Most of the time, game AI enemies follow some kind of preset decision-making process. It's usually either a series of conditions that get evaluated until some decision is made, or it's a [finite state machine] that transitions from state to state based on timing and conditions being met. Regardless, decisions are made whenever the proper conditions are met.
Sometimes (usually through uncaught errors on the part of designers like me), the AI gets into a bad state where there's no valid actions to take. In the case of a finite state machine, this could be an orphan state with no exit condition, or a series of states that infinitely loop over and over. In the case of a condition series, it could be an edge case of some weird condition being met that has the AI brain bail out before it reaches any valid action to take. Decision-making that requires certain timing, for example, can also result in this kind of state if the timing conditions for the next step doesn't get met. Regardless, AI that don't do anything are usually stuck in a bad situation that they have no valid means of handling.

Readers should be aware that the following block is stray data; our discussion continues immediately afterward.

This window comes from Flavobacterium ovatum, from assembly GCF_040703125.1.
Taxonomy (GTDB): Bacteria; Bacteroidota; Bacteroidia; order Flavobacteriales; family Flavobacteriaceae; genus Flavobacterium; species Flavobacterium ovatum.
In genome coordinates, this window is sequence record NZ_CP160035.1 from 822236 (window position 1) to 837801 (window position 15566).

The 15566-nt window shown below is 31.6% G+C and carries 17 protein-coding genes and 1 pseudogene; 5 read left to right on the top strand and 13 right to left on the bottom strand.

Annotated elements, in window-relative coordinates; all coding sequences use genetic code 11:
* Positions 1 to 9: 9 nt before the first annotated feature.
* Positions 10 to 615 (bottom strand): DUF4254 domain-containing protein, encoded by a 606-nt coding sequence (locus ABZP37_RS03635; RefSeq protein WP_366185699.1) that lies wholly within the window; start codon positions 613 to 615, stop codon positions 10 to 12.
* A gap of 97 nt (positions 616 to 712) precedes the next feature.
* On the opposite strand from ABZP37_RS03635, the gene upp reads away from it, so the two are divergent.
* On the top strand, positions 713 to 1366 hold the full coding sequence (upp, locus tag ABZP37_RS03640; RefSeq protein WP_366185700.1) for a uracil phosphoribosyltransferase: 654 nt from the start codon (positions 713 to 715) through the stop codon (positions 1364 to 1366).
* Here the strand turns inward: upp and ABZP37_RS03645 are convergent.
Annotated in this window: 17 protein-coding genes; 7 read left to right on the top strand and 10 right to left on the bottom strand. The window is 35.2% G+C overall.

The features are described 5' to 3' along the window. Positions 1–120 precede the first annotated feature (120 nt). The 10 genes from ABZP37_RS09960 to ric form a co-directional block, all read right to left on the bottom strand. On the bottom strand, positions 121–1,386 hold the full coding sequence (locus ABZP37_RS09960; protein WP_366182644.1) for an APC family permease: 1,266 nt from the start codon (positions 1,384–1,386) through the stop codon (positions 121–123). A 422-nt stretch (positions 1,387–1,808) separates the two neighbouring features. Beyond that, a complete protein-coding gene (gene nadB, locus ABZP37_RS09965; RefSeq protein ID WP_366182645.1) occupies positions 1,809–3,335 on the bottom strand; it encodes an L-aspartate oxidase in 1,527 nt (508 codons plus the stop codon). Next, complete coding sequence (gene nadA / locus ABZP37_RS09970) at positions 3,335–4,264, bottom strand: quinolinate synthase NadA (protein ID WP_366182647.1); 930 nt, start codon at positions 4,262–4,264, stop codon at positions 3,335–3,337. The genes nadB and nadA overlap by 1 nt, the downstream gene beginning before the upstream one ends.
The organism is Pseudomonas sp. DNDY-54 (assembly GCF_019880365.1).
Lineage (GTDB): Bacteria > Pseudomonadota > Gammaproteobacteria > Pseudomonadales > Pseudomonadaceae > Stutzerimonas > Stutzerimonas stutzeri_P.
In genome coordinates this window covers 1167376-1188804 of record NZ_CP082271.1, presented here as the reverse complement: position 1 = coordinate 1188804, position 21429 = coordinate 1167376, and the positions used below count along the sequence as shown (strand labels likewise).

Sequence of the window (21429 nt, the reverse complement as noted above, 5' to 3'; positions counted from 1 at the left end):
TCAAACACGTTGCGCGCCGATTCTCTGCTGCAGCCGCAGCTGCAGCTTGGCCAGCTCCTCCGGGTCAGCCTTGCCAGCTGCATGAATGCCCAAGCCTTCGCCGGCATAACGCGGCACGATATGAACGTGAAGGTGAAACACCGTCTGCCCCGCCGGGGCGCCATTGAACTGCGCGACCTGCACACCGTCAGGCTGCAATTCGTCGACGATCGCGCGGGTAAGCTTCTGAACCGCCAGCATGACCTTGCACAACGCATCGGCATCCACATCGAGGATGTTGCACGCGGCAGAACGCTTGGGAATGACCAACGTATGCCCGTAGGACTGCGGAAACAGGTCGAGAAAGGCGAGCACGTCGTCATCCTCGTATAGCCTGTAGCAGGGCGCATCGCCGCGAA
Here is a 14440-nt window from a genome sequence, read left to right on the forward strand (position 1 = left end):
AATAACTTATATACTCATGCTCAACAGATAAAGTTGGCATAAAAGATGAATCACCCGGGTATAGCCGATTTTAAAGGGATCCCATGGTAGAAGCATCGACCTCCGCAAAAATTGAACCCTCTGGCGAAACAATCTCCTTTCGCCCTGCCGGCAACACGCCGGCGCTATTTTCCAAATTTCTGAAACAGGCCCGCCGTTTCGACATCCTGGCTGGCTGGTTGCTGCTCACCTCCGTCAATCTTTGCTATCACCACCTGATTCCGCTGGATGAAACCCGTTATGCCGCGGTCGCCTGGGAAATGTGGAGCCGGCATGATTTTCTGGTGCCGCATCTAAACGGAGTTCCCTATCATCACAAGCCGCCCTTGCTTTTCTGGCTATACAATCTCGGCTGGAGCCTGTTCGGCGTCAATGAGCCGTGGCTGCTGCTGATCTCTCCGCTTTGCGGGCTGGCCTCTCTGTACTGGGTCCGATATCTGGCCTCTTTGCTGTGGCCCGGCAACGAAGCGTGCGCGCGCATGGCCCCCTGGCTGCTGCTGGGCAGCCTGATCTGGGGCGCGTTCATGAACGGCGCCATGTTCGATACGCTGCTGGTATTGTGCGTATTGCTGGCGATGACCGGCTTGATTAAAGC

Most of the time, we build in some form of debugging visualization to help us figure out what step of the AI decision-making process each AI is currently up to. This way we can catch the various errors that crop up for unhandled edge cases. Unfortunately, the more obscure edge cases can sneak through our testing and make it out to the live game.
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